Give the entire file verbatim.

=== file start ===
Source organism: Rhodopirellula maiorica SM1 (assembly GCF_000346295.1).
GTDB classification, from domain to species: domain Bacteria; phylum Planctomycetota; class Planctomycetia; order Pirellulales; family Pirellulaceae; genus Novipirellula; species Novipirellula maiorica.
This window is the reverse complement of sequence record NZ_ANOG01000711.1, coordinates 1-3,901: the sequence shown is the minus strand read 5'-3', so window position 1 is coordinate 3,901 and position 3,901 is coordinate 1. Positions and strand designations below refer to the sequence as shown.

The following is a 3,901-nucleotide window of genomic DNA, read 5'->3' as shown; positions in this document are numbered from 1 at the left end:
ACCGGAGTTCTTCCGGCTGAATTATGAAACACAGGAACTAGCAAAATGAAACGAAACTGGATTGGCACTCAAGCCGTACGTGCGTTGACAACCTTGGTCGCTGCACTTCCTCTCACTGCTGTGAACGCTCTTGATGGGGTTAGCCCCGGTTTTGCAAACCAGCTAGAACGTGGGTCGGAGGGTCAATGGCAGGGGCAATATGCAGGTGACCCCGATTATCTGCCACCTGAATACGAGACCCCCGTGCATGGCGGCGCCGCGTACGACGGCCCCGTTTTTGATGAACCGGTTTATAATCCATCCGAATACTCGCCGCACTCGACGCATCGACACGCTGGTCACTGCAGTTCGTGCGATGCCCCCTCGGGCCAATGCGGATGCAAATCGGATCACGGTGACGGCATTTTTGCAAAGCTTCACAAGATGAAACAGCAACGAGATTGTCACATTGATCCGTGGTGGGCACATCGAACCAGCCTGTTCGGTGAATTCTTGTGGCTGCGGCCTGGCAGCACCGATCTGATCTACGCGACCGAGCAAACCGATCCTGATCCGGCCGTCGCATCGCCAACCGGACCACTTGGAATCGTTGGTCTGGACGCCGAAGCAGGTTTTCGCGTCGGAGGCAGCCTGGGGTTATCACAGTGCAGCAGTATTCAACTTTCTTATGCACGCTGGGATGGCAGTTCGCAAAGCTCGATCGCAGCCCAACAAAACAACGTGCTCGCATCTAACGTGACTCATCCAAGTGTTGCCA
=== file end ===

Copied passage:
Source organism: Rhodopirellula maiorica SM1 (assembly GCF_000346295.1).
GTDB classification, from domain to species: domain Bacteria; phylum Planctomycetota; class Planctomycetia; order Pirellulales; family Pirellulaceae; genus Novipirellula; species Novipirellula maiorica.
This window is the reverse complement of sequence record NZ_ANOG01000711.1, coordinates 1-3,901: the sequence shown is the minus strand read 5'-3', so window position 1 is coordinate 3,901 and position 3,901 is coordinate 1. Positions and strand designations below refer to the sequence as shown.

The following is a 3,901-nucleotide window of genomic DNA, read 5'->3' as shown; positions in this document are numbered from 1 at the left end:
ACCGGAGTTCTTCCGGCTGAATTATGAAACACAGGAACTAGCAAAATGAAACGAAACTGGATTGGCACTCAAGCCGTACGTGCGTTGACAACCTTGGTCGCTGCACTTCCTCTCACTGCTGTGAACGCTCTTGATGGGGTTAGCCCCGGTTTTGCAAACCAGCTAGAACGTGGGTCGGAGGGTCAATGGCAGGGGCAATATGCAGGTGACCCCGATTATCTGCCACCTGAATACGAGACCCCCGTGCATGGCGGCGCCGCGTACGACGGCCCCGTTTTTGATGAACCGGTTTATAATCCATCCGAATACTCGCCGCACTCGACGCATCGACACGCTGGTCACTGCAGTTCGTGCGATGCCCCCTCGGGCCAATGCGGATGCAAATCGGATCACGGTGACGGCATTTTTGCAAAGCTTCACAAGATGAAACAGCAACGAGATTGTCACATTGATCCGTGGTGGGCACATCGAACCAGCCTGTTCGGTGAATTCTTGTGGCTGCGGCCTGGCAGCACCGATCTGATCTACGCGACCGAGCAAACCGATCCTGATCCGGCCGTCGCATCGCCAACCGGACCACTTGGAATCGTTGGTCTGGACGCCGAAGCAGGTTTTCGCGTCGGAGGCAGCCTGGGGTTATCACAGTGCAGCAGTATTCAACTTTCTTATGCACGCTGGGATGGCAGTTCGCAAAGCTCGATCGCAGCCCAACAAAACAACGTGCTCGCATCTAACGTGACTCATCCAAGTGTTGCCA